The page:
The promise of a way out of the present impasse would seem to lie in a re-examination of the conception of the Spirit—considered as God in action—in the light alike of the religious experience and theological reflection of the Christian Church throughout the ages, and of present-day movements in Philosophy, Psychology, and Art. In the way, however, of such an enterprise is one outstanding difficulty. Nobody can reasonably hope to produce work of any degree of originality in any subject unless he has devoted to it the concentrated study of many years ; and no one person can have done this to all the subjects vitally connected with the present quest. Accordingly the method of investigation pursued has been the same as that used in the preparation of the books Foundations, Concerning Prayer, and Immortality.1 A series of conference-retreats, which the majority of contributors were able to attend, supplemented by individual discussion for mutual criticism and information, has made it possible gradually to focus or a single point the results of a first-hand study, not only of Philosophy, Psychology, and the theory of Art, but of the relevant branches of modern scientific Theology. It should perhaps be added that the Holy Spirit formed the subject of discussion at a joint retreat of the Anglican and Free Church Fellowships at Easter 1917, at which several of the contributors to this volume were present, and some read papers. And this book owes not a little to that discussion, and still more to the insight into the meaning and possibilities of spiritual fellowship gained at this and at similar gatherings.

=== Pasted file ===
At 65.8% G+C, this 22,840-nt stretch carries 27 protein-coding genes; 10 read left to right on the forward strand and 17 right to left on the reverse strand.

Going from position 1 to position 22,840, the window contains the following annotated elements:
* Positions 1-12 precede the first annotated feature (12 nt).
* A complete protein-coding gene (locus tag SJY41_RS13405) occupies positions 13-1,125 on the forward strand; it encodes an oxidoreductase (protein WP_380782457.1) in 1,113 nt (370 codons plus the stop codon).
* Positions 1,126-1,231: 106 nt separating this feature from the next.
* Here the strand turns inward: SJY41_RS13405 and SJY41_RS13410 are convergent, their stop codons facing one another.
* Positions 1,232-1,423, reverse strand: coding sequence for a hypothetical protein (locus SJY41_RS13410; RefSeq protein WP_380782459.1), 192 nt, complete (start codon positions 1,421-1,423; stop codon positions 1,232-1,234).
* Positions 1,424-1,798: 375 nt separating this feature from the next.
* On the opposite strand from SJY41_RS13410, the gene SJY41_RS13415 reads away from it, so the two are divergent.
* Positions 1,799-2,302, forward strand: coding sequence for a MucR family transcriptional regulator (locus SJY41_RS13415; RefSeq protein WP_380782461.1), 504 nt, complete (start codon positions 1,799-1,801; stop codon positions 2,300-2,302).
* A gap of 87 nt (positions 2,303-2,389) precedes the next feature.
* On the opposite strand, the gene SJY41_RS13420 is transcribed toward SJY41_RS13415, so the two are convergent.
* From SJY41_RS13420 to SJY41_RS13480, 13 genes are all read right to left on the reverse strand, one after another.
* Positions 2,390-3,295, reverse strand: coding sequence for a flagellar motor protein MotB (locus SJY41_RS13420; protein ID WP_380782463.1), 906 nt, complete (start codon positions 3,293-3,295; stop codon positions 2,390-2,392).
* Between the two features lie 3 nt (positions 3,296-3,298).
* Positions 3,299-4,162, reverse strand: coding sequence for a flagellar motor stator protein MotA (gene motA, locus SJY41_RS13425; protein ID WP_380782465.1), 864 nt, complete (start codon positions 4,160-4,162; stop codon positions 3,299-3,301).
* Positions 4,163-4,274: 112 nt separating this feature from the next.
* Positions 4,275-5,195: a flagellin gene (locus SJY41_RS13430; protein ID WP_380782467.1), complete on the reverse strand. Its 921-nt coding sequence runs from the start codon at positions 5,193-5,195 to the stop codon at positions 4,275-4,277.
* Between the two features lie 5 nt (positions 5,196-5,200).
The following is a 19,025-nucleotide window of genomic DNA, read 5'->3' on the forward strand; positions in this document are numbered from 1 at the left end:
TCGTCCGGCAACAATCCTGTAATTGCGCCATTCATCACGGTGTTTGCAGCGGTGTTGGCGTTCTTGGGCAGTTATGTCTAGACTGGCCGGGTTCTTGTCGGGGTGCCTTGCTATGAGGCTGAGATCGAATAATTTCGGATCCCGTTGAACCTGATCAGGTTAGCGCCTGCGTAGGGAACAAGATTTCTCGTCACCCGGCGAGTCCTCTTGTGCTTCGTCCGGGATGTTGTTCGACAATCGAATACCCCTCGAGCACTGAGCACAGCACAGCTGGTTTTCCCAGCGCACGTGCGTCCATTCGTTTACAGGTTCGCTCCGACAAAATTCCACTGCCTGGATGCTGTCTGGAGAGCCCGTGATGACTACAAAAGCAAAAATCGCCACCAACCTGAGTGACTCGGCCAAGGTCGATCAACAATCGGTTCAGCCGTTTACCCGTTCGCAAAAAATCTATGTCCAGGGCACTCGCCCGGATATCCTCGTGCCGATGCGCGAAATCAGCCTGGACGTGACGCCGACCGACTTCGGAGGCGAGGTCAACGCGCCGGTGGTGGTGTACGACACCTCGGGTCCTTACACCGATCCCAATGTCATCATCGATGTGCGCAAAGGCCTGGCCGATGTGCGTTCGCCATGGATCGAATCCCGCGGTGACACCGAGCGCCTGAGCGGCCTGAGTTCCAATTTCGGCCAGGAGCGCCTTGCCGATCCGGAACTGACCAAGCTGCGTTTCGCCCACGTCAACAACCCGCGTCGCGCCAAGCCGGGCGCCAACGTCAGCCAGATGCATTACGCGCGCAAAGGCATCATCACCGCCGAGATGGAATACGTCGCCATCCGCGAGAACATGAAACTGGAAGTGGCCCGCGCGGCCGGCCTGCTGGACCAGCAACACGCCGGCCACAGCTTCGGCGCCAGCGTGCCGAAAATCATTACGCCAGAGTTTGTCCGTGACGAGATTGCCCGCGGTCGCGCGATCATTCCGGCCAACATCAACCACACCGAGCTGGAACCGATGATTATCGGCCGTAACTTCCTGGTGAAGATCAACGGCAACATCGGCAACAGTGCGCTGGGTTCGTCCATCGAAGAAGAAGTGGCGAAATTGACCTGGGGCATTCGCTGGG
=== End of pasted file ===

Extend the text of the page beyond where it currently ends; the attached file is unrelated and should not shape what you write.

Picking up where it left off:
The Essays form a continuous series the order of which is self-explanatory—with one exception. The Essay on " Spirit and Matter" by Mr. Clutton-Brock opens with an argument for the existence of spirit directed against the materialistic affirmation that matter is the only reality. Logically this argument should have come very early in the book. But the Essay in which it occurs and the Essay by the same author which precedes it present, if taken together, a constructive discussion of Spirit from the standpoint of Aesthetics which seems most appropriately placed in the later position.

To sum up, this volume is an attempt to put forward a conception of the Spirit of God which is definite but not scholastic, and which is capable of affording an intellectual basis both for a coherent Philosophy of the universe and for a Religion passionate and ethical, mystical and practical. Of the success of the attempt it is not for the authors to judge ; but even to fail in a great task is to make the way easier for those who follow.

B. H. S.

CUTTS END, CUMNOR, September 9, 1919.